An overview of reactive chlorine measurements during the WINTER C-130 aircraft campaign
Wednesday, 16 December 2015: 16:45
3010 (Moscone West)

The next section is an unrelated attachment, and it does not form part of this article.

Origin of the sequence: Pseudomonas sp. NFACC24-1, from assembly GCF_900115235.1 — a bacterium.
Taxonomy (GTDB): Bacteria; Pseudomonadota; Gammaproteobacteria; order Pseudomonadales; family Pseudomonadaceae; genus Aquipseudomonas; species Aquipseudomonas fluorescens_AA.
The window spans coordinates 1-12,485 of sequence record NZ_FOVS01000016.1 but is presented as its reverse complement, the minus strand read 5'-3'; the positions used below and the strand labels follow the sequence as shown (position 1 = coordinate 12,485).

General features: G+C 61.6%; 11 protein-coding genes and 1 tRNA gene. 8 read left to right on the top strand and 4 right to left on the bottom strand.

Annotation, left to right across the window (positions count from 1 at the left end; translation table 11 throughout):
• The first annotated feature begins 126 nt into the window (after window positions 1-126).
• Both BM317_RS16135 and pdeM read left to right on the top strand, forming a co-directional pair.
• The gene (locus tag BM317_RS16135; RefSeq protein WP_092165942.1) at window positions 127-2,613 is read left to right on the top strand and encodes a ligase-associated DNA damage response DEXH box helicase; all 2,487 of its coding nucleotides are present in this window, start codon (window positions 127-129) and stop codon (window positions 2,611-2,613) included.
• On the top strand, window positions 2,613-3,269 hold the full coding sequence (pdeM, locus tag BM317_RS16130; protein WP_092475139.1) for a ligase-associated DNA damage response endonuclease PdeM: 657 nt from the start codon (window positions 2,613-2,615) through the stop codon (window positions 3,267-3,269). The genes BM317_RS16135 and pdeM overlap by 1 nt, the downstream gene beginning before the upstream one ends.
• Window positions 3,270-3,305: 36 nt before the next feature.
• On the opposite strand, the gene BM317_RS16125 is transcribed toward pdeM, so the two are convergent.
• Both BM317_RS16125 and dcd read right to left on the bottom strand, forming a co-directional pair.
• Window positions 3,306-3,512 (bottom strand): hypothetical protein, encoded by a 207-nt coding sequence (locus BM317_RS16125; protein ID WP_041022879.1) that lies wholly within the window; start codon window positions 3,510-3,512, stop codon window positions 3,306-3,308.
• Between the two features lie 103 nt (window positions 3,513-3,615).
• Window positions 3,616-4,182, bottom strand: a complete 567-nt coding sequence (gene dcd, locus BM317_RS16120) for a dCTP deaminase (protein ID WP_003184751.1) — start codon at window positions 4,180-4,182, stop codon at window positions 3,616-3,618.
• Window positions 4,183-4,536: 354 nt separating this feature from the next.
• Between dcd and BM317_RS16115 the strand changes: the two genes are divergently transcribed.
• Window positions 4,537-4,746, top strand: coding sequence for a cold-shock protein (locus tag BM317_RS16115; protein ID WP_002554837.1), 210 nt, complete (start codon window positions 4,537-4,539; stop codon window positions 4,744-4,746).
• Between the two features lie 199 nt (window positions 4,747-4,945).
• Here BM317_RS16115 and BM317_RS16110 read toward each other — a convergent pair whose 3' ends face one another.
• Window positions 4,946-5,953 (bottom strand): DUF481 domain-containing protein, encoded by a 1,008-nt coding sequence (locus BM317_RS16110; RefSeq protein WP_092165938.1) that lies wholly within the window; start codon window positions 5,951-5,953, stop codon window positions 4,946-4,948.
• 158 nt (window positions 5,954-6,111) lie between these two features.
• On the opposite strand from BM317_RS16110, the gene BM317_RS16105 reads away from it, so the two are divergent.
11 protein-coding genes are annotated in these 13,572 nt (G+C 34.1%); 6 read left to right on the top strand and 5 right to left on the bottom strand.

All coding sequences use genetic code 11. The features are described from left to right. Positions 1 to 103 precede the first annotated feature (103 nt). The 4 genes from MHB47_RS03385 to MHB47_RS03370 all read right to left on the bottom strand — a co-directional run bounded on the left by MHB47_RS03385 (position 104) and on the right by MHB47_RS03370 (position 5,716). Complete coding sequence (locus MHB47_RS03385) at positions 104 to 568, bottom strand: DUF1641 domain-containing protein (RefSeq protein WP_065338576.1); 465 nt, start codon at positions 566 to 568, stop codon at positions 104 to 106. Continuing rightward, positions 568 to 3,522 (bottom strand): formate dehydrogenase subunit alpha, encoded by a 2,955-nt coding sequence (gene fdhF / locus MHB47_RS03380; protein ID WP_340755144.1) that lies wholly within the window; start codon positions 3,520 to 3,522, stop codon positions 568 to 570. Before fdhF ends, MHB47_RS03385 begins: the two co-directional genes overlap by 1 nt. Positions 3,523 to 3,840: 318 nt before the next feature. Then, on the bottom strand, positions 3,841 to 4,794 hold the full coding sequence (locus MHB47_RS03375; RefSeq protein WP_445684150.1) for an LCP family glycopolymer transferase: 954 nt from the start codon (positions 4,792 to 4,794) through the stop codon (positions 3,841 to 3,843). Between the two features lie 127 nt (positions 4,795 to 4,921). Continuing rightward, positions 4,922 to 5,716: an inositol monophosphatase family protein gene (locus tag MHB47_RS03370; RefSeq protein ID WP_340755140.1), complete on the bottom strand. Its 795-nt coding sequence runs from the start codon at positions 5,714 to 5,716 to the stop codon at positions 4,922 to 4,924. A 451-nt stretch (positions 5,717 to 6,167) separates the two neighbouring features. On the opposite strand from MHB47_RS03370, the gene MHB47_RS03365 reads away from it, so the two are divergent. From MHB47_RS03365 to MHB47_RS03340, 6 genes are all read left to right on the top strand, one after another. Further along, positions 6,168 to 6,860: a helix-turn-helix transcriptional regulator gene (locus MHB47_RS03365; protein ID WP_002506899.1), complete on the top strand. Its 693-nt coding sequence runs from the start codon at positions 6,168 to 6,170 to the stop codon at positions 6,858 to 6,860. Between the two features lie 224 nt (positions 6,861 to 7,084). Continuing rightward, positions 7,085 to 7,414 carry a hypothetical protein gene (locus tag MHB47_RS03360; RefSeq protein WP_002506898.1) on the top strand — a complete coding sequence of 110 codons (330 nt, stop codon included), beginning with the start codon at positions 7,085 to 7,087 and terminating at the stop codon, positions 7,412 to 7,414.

As part of the Wintertime Investigation of Transport, Emissions, and Reactivity (WINTER) campaign, the University of Washington Iodide-adduct high resolution time of flight chemical ionization mass spectrometer (HRToF-CIMS) was deployed aboard the NSF/NCAR C-130 aircraft. Calibrated measurements of ClNO2, Cl2, HCl, N2O5, HNO3, HONO, among several other compounds, were made at 2Hz on all 13 research flights. ClNO2 and HCl were often the dominant forms of reactive gas-phase chlorine compounds, with ClNO2 routinely reaching >1.5 ppb in the polluted outflow of the eastern U.S. urban corridor. ClNO2 often becomes a substantial fraction (~30%) of NOz (NOz = NOy – NOx) in these plumes at night. Preliminary analyses suggests that ClNO2 production is most efficient in the polluted marine boundary layer, with yields approaching unity and the evolution of nighttime ClNO2 highly correlated with that of HNO3 and particulate nitrate. However, ClNO2 production was observed throughout the region and a significant source of reactive chlorine from coal-fired power plants was directly confirmed with measurements of HCl strongly correlated with SO2. In addition, there is some evidence that biomass or biofuel combustion is a source of reactive chlorine that can lead to ClNO2 production. Examples of the nocturnal and diel evolution of reactive chlorine species are given, and we show to our knowledge the first measurements of chlorine nitrate (ClONO2) in the polluted mid-latitude marine boundary layer.